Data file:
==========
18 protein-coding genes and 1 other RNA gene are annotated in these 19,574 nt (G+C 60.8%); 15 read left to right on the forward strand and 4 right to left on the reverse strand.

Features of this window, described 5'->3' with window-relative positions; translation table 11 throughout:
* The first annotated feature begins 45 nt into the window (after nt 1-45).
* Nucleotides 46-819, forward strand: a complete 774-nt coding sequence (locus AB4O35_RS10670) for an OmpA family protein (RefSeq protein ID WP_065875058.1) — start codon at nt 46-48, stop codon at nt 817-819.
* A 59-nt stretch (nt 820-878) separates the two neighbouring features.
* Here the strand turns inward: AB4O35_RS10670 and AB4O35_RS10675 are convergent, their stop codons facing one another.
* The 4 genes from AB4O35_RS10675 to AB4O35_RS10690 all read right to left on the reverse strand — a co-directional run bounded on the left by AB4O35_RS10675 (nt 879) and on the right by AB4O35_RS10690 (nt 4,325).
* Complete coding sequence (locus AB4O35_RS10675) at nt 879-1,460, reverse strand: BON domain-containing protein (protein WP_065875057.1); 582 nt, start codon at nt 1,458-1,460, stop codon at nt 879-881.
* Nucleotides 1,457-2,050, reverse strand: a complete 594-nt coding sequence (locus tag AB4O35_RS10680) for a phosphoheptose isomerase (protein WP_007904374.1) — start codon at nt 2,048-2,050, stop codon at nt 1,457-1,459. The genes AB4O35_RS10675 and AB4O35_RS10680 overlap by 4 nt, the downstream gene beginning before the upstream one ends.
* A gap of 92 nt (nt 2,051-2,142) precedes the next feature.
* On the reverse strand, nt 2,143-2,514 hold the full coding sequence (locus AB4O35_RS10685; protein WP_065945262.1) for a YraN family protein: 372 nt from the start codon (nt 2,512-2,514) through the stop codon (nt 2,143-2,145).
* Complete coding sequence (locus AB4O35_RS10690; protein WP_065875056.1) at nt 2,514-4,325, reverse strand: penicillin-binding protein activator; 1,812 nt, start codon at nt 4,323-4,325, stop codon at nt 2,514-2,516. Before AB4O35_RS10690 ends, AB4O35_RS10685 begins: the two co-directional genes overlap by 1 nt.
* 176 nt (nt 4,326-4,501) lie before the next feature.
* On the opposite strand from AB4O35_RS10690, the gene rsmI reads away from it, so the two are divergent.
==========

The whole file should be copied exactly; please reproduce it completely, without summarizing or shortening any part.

18 protein-coding genes and 1 other RNA gene are annotated in these 19,574 nt (G+C 60.8%); 15 read left to right on the forward strand and 4 right to left on the reverse strand.

Features of this window, described 5'->3' with window-relative positions; translation table 11 throughout:
* The first annotated feature begins 45 nt into the window (after nt 1-45).
* Nucleotides 46-819, forward strand: a complete 774-nt coding sequence (locus AB4O35_RS10670) for an OmpA family protein (RefSeq protein ID WP_065875058.1) — start codon at nt 46-48, stop codon at nt 817-819.
* A 59-nt stretch (nt 820-878) separates the two neighbouring features.
* Here the strand turns inward: AB4O35_RS10670 and AB4O35_RS10675 are convergent, their stop codons facing one another.
* The 4 genes from AB4O35_RS10675 to AB4O35_RS10690 all read right to left on the reverse strand — a co-directional run bounded on the left by AB4O35_RS10675 (nt 879) and on the right by AB4O35_RS10690 (nt 4,325).
* Complete coding sequence (locus AB4O35_RS10675) at nt 879-1,460, reverse strand: BON domain-containing protein (protein WP_065875057.1); 582 nt, start codon at nt 1,458-1,460, stop codon at nt 879-881.
* Nucleotides 1,457-2,050, reverse strand: a complete 594-nt coding sequence (locus tag AB4O35_RS10680) for a phosphoheptose isomerase (protein WP_007904374.1) — start codon at nt 2,048-2,050, stop codon at nt 1,457-1,459. The genes AB4O35_RS10675 and AB4O35_RS10680 overlap by 4 nt, the downstream gene beginning before the upstream one ends.
* A gap of 92 nt (nt 2,051-2,142) precedes the next feature.
* On the reverse strand, nt 2,143-2,514 hold the full coding sequence (locus AB4O35_RS10685; protein WP_065945262.1) for a YraN family protein: 372 nt from the start codon (nt 2,512-2,514) through the stop codon (nt 2,143-2,145).
* Complete coding sequence (locus AB4O35_RS10690; protein WP_065875056.1) at nt 2,514-4,325, reverse strand: penicillin-binding protein activator; 1,812 nt, start codon at nt 4,323-4,325, stop codon at nt 2,514-2,516. Before AB4O35_RS10690 ends, AB4O35_RS10685 begins: the two co-directional genes overlap by 1 nt.
* 176 nt (nt 4,326-4,501) lie before the next feature.
* On the opposite strand from AB4O35_RS10690, the gene rsmI reads away from it, so the two are divergent.